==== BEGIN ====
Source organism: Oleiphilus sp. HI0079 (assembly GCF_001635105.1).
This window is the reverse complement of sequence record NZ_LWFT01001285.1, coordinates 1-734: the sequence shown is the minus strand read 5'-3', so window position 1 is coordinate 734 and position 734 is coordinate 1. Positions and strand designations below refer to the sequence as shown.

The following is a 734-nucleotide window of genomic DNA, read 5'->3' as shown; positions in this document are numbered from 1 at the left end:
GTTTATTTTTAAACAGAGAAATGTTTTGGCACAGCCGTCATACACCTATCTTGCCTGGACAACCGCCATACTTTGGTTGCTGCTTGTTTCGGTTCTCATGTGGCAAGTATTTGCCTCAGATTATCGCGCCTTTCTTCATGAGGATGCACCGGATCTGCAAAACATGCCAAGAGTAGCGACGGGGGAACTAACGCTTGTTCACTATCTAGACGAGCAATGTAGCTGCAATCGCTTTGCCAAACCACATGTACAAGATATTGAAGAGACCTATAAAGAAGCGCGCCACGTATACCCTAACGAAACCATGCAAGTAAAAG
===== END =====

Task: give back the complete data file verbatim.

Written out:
Source organism: Oleiphilus sp. HI0079 (assembly GCF_001635105.1).
This window is the reverse complement of sequence record NZ_LWFT01001285.1, coordinates 1-734: the sequence shown is the minus strand read 5'-3', so window position 1 is coordinate 734 and position 734 is coordinate 1. Positions and strand designations below refer to the sequence as shown.

The following is a 734-nucleotide window of genomic DNA, read 5'->3' as shown; positions in this document are numbered from 1 at the left end:
GTTTATTTTTAAACAGAGAAATGTTTTGGCACAGCCGTCATACACCTATCTTGCCTGGACAACCGCCATACTTTGGTTGCTGCTTGTTTCGGTTCTCATGTGGCAAGTATTTGCCTCAGATTATCGCGCCTTTCTTCATGAGGATGCACCGGATCTGCAAAACATGCCAAGAGTAGCGACGGGGGAACTAACGCTTGTTCACTATCTAGACGAGCAATGTAGCTGCAATCGCTTTGCCAAACCACATGTACAAGATATTGAAGAGACCTATAAAGAAGCGCGCCACGTATACCCTAACGAAACCATGCAAGTAAAAG